Venezuela 7-0 Vanuatu

Seven different Venezuelans have scored through a pair of shutout wins, with Caracas’ Sergio Cordova the only one to bag a pair.

Mexico 0-0 Germany

Germany has just one point through two matches, thanks largely to Pachuca’s Abraham Romero’s seven saves. Mexico was outshot 12-6.

Porto, Watford, Hull? Marco Silva in demand

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Marco Silva is one of the hottest properties in management, months after eliciting cries of “Who?” following his appointment at Hull City.

While those cries may have been a tiny bit myopic given his time at Sporting CP and Olympiacos, the 39-year-old is now visible to the world despite Hull’s relegation.

[ MORE: Real Madrid nabs $50m teen ]

Silva will be back in England to meet with Hull on Wednesday, but a clause in his contract that said he could leave if the club was relegated gives the Tigers very little hope.

Rumors have him wanted at Watford, and he’s also been linked with a number of other jobs including Southampton (should the club part ways with Claude Puel).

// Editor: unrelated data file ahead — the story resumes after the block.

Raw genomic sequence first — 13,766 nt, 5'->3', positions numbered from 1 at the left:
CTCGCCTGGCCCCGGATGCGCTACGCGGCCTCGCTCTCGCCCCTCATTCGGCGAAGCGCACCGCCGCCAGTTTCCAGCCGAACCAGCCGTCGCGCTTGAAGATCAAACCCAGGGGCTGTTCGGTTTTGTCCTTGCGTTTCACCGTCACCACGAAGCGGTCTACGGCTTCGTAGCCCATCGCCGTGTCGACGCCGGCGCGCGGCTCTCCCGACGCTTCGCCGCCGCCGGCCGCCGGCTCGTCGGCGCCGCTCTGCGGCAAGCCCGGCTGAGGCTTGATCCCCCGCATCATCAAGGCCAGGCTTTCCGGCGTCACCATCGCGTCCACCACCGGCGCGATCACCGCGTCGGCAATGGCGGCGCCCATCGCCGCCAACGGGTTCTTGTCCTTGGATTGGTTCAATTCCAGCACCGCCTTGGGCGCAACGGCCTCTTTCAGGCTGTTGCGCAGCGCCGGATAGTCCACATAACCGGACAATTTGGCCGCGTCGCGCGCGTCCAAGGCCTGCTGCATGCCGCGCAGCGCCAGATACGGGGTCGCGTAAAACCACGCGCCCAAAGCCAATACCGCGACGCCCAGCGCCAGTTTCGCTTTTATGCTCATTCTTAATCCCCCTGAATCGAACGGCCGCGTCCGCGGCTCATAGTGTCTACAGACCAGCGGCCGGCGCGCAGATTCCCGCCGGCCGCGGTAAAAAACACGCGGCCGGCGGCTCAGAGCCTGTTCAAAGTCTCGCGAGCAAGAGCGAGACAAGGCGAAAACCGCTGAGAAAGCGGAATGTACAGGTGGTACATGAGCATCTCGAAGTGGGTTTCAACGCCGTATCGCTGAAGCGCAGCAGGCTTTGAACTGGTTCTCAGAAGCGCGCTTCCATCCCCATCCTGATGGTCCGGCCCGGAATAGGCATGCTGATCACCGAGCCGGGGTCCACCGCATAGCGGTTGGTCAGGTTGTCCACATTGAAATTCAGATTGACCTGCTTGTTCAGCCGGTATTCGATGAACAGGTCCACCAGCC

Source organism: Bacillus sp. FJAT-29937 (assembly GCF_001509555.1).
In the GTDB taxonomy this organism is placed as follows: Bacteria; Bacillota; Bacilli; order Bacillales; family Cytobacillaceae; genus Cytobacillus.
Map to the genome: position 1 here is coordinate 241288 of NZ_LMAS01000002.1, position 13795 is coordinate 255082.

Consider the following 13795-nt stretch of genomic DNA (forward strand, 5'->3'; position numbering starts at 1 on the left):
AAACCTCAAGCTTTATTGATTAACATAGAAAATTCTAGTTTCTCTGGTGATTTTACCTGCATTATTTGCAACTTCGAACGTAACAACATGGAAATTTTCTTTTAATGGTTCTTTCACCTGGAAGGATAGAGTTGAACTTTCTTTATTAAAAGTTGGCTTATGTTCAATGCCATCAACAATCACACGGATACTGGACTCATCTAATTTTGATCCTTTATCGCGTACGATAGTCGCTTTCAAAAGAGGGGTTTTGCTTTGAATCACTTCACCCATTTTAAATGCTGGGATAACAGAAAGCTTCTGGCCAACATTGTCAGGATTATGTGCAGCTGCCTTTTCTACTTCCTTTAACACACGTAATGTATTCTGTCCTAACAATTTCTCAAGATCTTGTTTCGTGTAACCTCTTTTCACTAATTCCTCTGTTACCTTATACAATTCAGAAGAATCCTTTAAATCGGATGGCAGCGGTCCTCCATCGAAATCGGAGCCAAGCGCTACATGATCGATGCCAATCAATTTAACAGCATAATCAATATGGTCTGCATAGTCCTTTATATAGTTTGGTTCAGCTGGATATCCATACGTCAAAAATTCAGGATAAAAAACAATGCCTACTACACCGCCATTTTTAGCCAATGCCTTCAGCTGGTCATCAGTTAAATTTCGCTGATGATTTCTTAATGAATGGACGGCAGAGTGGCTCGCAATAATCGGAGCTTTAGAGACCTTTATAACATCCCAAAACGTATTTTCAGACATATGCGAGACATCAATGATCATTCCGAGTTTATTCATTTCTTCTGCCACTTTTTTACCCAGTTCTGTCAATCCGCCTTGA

However, the former right back is also reportedly a target of one of the biggest clubs in his home country: Champions League side Porto.

UEFA Europa League Final preview: Manchester United vs. Ajax

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Jose Mourinho’s big European gamble takes center stage on Wednesday in Sweden, when Manchester United attempts to topple young Ajax in the UEFA Europa League Final.

United’s chances for UEFA Champions League qualification, a magnificent opportunity, are overshadowed by the pall cast over Manchester by sinister terrorist attacks at a pop concert that killed and injured many on Monday night.

Alas, there’s soccer to be played, and Mourinho is looking to make it a trio of shiny items in his first year on the job. United beat Leicester City for the Community Shield, then topped Southampton in the EFL Cup Final en route to Sweden.

United’s well-documented dearth of healthy defenders will march out one more time on Wednesday, with Chris Smalling and Phil Jones tasked with manning the center of the back line. Expect Antonio Valencia and Matteo Darmian out wide.

[ MORE: Full 2016-17 season reviews